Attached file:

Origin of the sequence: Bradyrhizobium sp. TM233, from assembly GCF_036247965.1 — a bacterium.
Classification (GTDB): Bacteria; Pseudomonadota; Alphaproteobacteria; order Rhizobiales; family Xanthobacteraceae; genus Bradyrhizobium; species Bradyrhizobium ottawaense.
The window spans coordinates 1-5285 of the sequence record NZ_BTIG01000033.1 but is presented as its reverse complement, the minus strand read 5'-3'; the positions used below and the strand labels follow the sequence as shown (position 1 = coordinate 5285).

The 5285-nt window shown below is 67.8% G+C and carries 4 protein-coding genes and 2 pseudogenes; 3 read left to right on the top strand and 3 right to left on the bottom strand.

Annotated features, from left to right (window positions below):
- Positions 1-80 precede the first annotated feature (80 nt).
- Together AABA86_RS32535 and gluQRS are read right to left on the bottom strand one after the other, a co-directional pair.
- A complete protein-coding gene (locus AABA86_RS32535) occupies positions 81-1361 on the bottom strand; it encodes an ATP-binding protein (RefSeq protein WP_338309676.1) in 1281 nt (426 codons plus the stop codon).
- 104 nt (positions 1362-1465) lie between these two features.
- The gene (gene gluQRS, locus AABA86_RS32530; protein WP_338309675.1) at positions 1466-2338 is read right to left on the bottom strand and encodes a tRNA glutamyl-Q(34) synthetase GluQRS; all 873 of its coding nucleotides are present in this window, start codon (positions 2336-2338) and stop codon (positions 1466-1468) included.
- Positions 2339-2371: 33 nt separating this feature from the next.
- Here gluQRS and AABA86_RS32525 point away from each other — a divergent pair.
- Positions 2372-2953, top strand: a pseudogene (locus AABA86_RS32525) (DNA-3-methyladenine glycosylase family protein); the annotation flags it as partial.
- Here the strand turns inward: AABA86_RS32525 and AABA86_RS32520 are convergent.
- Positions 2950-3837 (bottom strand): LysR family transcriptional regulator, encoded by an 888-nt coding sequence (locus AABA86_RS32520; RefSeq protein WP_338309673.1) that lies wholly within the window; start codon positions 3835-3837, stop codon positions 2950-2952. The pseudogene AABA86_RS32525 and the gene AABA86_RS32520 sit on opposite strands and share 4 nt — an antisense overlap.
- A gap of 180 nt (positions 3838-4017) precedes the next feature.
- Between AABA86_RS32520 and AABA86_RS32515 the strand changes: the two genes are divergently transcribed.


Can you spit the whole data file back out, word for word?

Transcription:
Origin of the sequence: Bradyrhizobium sp. TM233, from assembly GCF_036247965.1 — a bacterium.
Classification (GTDB): Bacteria; Pseudomonadota; Alphaproteobacteria; order Rhizobiales; family Xanthobacteraceae; genus Bradyrhizobium; species Bradyrhizobium ottawaense.
The window spans coordinates 1-5285 of the sequence record NZ_BTIG01000033.1 but is presented as its reverse complement, the minus strand read 5'-3'; the positions used below and the strand labels follow the sequence as shown (position 1 = coordinate 5285).

The 5285-nt window shown below is 67.8% G+C and carries 4 protein-coding genes and 2 pseudogenes; 3 read left to right on the top strand and 3 right to left on the bottom strand.

Annotated features, from left to right (window positions below):
- Positions 1-80 precede the first annotated feature (80 nt).
- Together AABA86_RS32535 and gluQRS are read right to left on the bottom strand one after the other, a co-directional pair.
- A complete protein-coding gene (locus AABA86_RS32535) occupies positions 81-1361 on the bottom strand; it encodes an ATP-binding protein (RefSeq protein WP_338309676.1) in 1281 nt (426 codons plus the stop codon).
- 104 nt (positions 1362-1465) lie between these two features.
- The gene (gene gluQRS, locus AABA86_RS32530; protein WP_338309675.1) at positions 1466-2338 is read right to left on the bottom strand and encodes a tRNA glutamyl-Q(34) synthetase GluQRS; all 873 of its coding nucleotides are present in this window, start codon (positions 2336-2338) and stop codon (positions 1466-1468) included.
- Positions 2339-2371: 33 nt separating this feature from the next.
- Here gluQRS and AABA86_RS32525 point away from each other — a divergent pair.
- Positions 2372-2953, top strand: a pseudogene (locus AABA86_RS32525) (DNA-3-methyladenine glycosylase family protein); the annotation flags it as partial.
- Here the strand turns inward: AABA86_RS32525 and AABA86_RS32520 are convergent.
- Positions 2950-3837 (bottom strand): LysR family transcriptional regulator, encoded by an 888-nt coding sequence (locus AABA86_RS32520; RefSeq protein WP_338309673.1) that lies wholly within the window; start codon positions 3835-3837, stop codon positions 2950-2952. The pseudogene AABA86_RS32525 and the gene AABA86_RS32520 sit on opposite strands and share 4 nt — an antisense overlap.
- A gap of 180 nt (positions 3838-4017) precedes the next feature.
- Between AABA86_RS32520 and AABA86_RS32515 the strand changes: the two genes are divergently transcribed.